Site du Babylab : http://babylab-grenoble.fr/
Olivier Pascalis did an undergraduate degree in Biology and a PhD in Neuroscience in Marseille (France). After rambling around the world he finally settled down in Sheffield in 1998 where he became a Reader. He moved back to France in February 2009 in the LPNC in Grenoble to carry on research on the development of cognition.
My research focuses on how infants, during the first two years of life, learn and memorise from the environment. I am also interested in the impact of experience during this period especially on the development of cognitive ability such as face processing. My main projects are the following :
Recognition Memory The ability to recognize something or someone that you haven´t seen for a long time, or to recognise the person or object in a new environment is one of the most important cognitive functions in humans. The visual paired comparison task is a paradigm designed to assess early visual recognition memory. We are using this paradigm to address questions about how the memory systems of infants differ from the memory systems of adults. (work done in collaboration wih Jane Herbert, University of Sheffield, UK (http://www.shef.ac.uk/psychology/st... )
What Do Children Learn About Faces ? Our research on face perception covers many angles. For instance we are interested in : how newborns perceive their mother’s face, how children learn to recognise faces, how children learn to understand facial expression of emotion and why this may develop atypically in autism, why people find it harder to recognise faces of people from different ethnic groups to themselves (the own-race bias). Some of my collaborators on the face project are : Pr. Kang Lee University of Toronto, Canada : http://www.kangleelab.com/ Pr. Paul C. Quinn, University of Delaware, Department of Psychology, USA. http://www.psych.udel.edu/people/de...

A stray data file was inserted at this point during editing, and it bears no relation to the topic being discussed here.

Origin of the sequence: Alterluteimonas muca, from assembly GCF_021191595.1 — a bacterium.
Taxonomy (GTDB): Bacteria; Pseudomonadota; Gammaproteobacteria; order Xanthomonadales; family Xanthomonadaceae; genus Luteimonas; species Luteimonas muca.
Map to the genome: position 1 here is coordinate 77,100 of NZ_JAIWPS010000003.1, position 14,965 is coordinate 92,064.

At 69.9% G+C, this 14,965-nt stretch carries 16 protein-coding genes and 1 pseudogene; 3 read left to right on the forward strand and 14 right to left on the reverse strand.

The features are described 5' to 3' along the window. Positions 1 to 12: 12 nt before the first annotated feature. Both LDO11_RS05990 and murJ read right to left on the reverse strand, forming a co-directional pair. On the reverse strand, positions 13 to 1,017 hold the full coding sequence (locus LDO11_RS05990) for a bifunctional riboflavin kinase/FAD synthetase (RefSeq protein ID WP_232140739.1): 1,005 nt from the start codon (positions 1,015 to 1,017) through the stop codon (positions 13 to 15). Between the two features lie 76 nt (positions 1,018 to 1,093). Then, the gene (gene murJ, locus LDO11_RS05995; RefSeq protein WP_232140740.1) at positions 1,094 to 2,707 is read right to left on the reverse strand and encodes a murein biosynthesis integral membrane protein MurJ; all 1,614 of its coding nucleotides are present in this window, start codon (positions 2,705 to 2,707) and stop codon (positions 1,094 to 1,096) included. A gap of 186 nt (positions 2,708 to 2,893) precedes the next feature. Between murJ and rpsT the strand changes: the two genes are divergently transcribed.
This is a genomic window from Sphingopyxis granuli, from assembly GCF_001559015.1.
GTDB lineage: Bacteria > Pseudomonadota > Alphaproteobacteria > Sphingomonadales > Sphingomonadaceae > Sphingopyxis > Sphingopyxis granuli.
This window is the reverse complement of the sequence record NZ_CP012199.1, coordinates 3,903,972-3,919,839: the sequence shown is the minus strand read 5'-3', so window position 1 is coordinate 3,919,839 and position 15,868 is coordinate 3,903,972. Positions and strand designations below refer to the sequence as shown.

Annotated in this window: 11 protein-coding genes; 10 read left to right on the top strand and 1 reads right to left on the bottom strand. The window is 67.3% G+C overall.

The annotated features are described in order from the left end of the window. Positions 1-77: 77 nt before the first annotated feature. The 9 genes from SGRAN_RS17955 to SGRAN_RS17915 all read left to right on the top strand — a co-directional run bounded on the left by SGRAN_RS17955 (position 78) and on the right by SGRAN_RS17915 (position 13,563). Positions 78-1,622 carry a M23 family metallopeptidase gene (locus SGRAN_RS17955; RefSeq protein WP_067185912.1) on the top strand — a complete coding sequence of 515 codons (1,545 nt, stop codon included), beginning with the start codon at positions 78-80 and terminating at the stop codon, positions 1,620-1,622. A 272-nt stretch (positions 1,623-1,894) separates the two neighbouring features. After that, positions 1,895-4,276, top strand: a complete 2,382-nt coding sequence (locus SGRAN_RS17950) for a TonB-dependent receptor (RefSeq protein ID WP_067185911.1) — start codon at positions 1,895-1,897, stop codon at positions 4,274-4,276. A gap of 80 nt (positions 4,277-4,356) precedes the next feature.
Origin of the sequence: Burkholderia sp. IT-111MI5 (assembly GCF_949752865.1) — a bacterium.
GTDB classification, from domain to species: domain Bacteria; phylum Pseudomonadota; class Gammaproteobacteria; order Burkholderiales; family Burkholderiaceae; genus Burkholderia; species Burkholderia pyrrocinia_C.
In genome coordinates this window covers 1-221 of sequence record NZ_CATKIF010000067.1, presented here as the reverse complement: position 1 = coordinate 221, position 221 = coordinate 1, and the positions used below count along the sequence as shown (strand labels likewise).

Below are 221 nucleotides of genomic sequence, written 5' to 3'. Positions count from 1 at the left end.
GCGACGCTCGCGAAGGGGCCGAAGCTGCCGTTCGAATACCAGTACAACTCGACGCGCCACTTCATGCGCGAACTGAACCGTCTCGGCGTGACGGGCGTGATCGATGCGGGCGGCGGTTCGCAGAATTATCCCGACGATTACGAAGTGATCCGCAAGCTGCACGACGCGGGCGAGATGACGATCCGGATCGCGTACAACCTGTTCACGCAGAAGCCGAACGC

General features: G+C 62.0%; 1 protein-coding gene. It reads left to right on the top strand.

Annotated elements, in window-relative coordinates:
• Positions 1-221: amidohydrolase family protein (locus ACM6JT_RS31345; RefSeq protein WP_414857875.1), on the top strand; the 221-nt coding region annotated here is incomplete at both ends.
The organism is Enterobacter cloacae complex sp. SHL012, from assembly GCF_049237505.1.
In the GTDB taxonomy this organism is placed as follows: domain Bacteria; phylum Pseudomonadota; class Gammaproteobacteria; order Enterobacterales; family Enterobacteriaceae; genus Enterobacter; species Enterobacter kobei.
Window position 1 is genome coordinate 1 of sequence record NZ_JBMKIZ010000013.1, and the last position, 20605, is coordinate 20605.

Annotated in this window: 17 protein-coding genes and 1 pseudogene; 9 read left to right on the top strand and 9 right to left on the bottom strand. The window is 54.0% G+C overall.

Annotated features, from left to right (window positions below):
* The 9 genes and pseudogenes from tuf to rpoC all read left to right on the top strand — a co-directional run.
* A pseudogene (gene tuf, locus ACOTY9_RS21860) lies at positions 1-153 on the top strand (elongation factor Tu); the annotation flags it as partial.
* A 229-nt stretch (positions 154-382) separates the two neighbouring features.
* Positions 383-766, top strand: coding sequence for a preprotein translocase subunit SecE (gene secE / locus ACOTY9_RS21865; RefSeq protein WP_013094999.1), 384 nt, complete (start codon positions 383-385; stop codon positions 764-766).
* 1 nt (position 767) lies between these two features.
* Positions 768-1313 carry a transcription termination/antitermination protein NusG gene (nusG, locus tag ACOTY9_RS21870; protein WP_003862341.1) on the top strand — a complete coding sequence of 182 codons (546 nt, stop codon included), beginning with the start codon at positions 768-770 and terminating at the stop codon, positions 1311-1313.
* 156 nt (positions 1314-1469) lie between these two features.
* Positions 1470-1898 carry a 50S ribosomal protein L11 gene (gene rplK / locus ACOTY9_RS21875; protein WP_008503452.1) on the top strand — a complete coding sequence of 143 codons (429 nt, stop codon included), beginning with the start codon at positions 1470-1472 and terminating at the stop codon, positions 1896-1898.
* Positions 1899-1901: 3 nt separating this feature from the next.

Perception and Deafness Does absence of one sense lead to enhanced performance in the remaining senses ? We address the effect of deafness upon the visual system : we examine what visual enhancements are demonstrated in this population ; the age at which each arises ; and the mechanism responsible for their occurrence. We have also investigated the effect of deafness on face processing. The vision research is done with Dr David Buckley and Dr charlotte Codina from Sheffield https://www.sheffield.ac.uk/oncolog... https://www.sheffield.ac.uk/oncolog... The face research with Dr Adelaide de Heering and Bruno Rossion (http://face-categorization-lab.webn... ) from Louvain la Neuve :
Dupierrix, E., Hillairet de Boisferon, A., Barbeau, E. & Pascalis, O. (in press, 2015). Memory for complex visual objects but not for allocentric locations during the first year of life International Journal of Behavioural Development special issue on memory, Eve Dupierrix & Olivier Pascalis (Eds).
Damon, F., Bayet, L., Hillairet de Boisferon, A., Méary, D., Dupierrix, E., Quinn, P.C., Lee, K., & Pascalis, O. (in press, 2015). Eyes are not preventing monkey faces recognition in older infants. Developmental Psychobiology